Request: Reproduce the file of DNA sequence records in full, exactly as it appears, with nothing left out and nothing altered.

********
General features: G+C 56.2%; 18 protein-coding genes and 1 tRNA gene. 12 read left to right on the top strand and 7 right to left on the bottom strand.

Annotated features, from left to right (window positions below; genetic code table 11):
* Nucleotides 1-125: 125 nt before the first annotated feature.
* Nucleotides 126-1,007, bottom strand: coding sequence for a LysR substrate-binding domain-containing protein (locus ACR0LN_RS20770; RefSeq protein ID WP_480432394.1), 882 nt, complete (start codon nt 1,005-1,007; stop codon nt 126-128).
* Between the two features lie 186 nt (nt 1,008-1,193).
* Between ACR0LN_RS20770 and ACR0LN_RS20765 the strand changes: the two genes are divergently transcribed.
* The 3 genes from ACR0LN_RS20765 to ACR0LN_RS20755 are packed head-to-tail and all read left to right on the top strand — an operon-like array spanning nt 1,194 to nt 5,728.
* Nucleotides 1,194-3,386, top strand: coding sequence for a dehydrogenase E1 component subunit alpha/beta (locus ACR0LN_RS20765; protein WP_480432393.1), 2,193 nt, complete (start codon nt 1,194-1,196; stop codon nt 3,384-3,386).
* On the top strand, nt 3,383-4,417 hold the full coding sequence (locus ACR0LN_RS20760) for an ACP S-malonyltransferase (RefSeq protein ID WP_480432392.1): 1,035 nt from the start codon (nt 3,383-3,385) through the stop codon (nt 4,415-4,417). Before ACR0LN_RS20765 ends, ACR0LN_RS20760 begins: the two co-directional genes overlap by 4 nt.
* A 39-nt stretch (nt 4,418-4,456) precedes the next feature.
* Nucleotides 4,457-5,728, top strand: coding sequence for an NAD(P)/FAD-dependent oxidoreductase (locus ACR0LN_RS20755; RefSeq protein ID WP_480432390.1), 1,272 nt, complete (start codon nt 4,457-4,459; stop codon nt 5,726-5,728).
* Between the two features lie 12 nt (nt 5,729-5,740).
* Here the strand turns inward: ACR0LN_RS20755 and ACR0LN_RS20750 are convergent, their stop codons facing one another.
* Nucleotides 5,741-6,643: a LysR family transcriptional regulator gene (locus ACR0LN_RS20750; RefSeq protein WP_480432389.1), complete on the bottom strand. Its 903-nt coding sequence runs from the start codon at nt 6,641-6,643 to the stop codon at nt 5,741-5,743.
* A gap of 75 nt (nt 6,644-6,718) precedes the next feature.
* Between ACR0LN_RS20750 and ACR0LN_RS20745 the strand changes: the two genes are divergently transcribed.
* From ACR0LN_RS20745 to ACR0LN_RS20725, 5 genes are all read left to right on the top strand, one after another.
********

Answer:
General features: G+C 56.2%; 18 protein-coding genes and 1 tRNA gene. 12 read left to right on the top strand and 7 right to left on the bottom strand.

Annotated features, from left to right (window positions below; genetic code table 11):
* Nucleotides 1-125: 125 nt before the first annotated feature.
* Nucleotides 126-1,007, bottom strand: coding sequence for a LysR substrate-binding domain-containing protein (locus ACR0LN_RS20770; RefSeq protein ID WP_480432394.1), 882 nt, complete (start codon nt 1,005-1,007; stop codon nt 126-128).
* Between the two features lie 186 nt (nt 1,008-1,193).
* Between ACR0LN_RS20770 and ACR0LN_RS20765 the strand changes: the two genes are divergently transcribed.
* The 3 genes from ACR0LN_RS20765 to ACR0LN_RS20755 are packed head-to-tail and all read left to right on the top strand — an operon-like array spanning nt 1,194 to nt 5,728.
* Nucleotides 1,194-3,386, top strand: coding sequence for a dehydrogenase E1 component subunit alpha/beta (locus ACR0LN_RS20765; protein WP_480432393.1), 2,193 nt, complete (start codon nt 1,194-1,196; stop codon nt 3,384-3,386).
* On the top strand, nt 3,383-4,417 hold the full coding sequence (locus ACR0LN_RS20760) for an ACP S-malonyltransferase (RefSeq protein ID WP_480432392.1): 1,035 nt from the start codon (nt 3,383-3,385) through the stop codon (nt 4,415-4,417). Before ACR0LN_RS20765 ends, ACR0LN_RS20760 begins: the two co-directional genes overlap by 4 nt.
* A 39-nt stretch (nt 4,418-4,456) precedes the next feature.
* Nucleotides 4,457-5,728, top strand: coding sequence for an NAD(P)/FAD-dependent oxidoreductase (locus ACR0LN_RS20755; RefSeq protein ID WP_480432390.1), 1,272 nt, complete (start codon nt 4,457-4,459; stop codon nt 5,726-5,728).
* Between the two features lie 12 nt (nt 5,729-5,740).
* Here the strand turns inward: ACR0LN_RS20755 and ACR0LN_RS20750 are convergent, their stop codons facing one another.
* Nucleotides 5,741-6,643: a LysR family transcriptional regulator gene (locus ACR0LN_RS20750; RefSeq protein WP_480432389.1), complete on the bottom strand. Its 903-nt coding sequence runs from the start codon at nt 6,641-6,643 to the stop codon at nt 5,741-5,743.
* A gap of 75 nt (nt 6,644-6,718) precedes the next feature.
* Between ACR0LN_RS20750 and ACR0LN_RS20745 the strand changes: the two genes are divergently transcribed.
* From ACR0LN_RS20745 to ACR0LN_RS20725, 5 genes are all read left to right on the top strand, one after another.